Lyvgen Biopharma has partnered with Bristol Myers Squibb (BMS) to carry out a Phase II clinical trial of the former’s antibody, LVGN7409, plus docetaxel or nivolumab in advanced/metastatic non-small cell lung cancer (NSCLC) patients.

The open-label, randomised, multicentre trial of the combination therapy is anticipated to commence in the first half of next year.

According to the agreement, the trial will be sponsored by Lyvgen while BMS will provide nivolumab for the combination study. 

Lyvgen holds LVGN7409’s international commercial and development rights.

A recombinant monoclonal antibody, LVGN7409 acts on CD40 for activation in the tumour microenvironment.

Lyvgen chief medical officer Hubert Chan said: “Lyvgen believes that the combination therapy targeting co-stimulatory checkpoint CD40 and co-inhibitory checkpoint PD-1 may offer the greatest chance to increase immunotherapy effectiveness in patients with resistant or refractory diseases, further validating the synergy observed in our pre-clinical studies for the combination of LVGN7409 and an immune check-point inhibitor.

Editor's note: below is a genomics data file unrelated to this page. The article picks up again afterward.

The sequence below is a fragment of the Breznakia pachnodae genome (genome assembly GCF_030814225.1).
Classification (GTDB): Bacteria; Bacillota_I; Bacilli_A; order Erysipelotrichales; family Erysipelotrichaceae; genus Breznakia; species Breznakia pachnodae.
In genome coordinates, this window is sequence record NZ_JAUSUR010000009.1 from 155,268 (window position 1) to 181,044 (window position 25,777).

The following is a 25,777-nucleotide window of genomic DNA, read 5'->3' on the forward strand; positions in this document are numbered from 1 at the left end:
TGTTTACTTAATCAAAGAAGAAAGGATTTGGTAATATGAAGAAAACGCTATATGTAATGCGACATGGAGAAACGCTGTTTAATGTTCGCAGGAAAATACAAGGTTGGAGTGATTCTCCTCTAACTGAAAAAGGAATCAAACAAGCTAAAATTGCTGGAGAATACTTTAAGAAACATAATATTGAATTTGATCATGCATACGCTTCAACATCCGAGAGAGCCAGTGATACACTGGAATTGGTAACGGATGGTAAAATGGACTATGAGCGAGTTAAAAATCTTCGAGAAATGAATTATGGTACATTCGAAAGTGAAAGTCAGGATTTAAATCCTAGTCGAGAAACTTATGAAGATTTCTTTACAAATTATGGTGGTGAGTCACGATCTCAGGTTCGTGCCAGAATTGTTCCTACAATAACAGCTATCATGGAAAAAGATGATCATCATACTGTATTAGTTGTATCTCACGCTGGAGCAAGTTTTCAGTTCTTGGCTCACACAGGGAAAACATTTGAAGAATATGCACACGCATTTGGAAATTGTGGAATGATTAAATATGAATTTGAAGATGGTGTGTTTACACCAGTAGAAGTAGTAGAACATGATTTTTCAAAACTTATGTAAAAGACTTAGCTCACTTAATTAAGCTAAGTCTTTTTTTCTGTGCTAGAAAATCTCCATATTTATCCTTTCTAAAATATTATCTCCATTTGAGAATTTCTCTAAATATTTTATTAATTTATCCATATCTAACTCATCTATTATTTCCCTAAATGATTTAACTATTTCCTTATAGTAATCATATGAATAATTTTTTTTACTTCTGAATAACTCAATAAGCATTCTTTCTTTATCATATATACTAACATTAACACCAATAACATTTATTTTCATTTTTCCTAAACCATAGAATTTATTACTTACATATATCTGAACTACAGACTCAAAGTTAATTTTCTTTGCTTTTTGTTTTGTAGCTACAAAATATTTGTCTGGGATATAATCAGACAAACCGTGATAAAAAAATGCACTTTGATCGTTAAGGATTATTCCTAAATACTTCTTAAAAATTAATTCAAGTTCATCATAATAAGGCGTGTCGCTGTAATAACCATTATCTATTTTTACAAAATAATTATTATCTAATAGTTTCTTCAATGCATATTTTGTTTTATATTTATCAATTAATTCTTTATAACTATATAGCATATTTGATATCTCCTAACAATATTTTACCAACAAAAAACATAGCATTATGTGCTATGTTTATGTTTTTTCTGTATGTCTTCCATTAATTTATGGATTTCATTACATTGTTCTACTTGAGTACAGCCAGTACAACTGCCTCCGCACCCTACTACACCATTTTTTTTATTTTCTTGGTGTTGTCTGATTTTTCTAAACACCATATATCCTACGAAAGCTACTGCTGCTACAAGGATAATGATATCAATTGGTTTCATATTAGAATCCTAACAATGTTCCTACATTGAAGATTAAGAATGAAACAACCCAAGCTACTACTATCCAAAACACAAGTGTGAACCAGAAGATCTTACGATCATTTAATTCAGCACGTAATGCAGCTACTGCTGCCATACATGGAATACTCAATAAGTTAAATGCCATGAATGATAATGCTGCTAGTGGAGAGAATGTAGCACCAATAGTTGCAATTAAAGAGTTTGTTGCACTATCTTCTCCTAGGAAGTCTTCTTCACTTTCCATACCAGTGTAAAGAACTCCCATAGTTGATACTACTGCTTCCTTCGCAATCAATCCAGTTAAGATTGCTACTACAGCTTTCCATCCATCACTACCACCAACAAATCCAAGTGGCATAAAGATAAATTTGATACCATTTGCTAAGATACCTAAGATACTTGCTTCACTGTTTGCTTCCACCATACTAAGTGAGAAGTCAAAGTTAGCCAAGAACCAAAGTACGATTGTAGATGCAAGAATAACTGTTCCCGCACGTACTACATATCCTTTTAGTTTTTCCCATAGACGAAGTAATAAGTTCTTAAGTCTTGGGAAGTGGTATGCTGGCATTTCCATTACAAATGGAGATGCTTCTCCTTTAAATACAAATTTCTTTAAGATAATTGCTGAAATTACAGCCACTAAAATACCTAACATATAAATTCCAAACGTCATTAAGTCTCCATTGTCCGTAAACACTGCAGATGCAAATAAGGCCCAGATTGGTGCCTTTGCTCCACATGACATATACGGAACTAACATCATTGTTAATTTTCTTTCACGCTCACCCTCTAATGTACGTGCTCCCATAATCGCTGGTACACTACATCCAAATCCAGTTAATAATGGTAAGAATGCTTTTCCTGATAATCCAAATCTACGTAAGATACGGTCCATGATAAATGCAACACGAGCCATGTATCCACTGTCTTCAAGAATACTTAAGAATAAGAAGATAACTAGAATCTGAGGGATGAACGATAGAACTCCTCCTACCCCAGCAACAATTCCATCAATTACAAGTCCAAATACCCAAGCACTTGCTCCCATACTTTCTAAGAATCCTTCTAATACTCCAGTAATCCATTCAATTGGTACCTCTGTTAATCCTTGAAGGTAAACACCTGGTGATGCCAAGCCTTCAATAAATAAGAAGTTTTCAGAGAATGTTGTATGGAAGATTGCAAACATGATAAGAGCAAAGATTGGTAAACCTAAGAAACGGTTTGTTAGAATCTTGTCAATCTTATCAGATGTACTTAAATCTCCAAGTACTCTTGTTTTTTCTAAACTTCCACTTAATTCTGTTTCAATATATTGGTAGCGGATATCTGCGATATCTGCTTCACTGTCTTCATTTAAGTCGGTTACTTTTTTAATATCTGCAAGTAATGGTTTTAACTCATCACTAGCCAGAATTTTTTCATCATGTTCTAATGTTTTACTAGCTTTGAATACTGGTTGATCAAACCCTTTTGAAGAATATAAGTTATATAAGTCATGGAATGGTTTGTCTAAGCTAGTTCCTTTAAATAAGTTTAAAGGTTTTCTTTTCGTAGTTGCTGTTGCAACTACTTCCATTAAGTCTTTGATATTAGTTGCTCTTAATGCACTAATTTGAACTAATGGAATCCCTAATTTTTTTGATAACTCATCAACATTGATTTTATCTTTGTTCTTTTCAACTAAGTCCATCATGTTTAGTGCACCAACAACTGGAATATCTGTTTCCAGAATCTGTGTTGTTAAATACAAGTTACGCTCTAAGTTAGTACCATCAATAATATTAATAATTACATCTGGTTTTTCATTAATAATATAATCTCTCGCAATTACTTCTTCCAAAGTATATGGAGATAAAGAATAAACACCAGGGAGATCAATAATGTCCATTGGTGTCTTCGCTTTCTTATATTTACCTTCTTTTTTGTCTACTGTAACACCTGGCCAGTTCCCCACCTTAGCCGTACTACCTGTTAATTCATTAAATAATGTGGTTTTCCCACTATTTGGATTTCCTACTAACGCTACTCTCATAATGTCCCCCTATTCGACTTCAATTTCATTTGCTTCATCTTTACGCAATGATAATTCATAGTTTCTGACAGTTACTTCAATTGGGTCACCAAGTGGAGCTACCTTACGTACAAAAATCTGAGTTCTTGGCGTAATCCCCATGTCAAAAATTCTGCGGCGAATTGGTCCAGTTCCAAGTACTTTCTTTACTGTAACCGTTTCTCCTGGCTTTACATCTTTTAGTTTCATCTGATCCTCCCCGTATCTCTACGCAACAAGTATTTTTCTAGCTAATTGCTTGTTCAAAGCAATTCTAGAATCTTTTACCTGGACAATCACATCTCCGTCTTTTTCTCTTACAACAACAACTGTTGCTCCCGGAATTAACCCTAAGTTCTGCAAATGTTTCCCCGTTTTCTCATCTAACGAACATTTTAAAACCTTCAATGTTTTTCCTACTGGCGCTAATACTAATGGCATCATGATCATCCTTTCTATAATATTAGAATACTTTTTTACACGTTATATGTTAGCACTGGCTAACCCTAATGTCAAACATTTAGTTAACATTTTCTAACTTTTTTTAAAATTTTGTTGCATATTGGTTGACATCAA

“Through this Phase II study, we are enthusiastic to demonstrate that the stimulation of CD40 has the potential to reverse an immune-suppressed tumour microenvironment, characterised by drug resistance, and to improve anti-tumour efficacy when added to the current ‘standard of care’ therapy.”

A human monoclonal antibody of BMS, nivolumab attaches to the PD-1 and hinders its interaction with PD-L1 and PD-L2.

Docetaxel is an anti-tubulin chemotherapy agent intended for treating several cancer types.

In January last year, the company dosed the first subject in a Phase I clinical trial of LVGN7409 to treat patients with advanced or metastatic malignancy in the US.

The first-in-human, open-label, two-stage, non-randomised trial is designed to detect the recommended Phase II dose of LVGN7409 as a monotherapy, and with an anti-PD-1 antibody and/or CD137 agonist.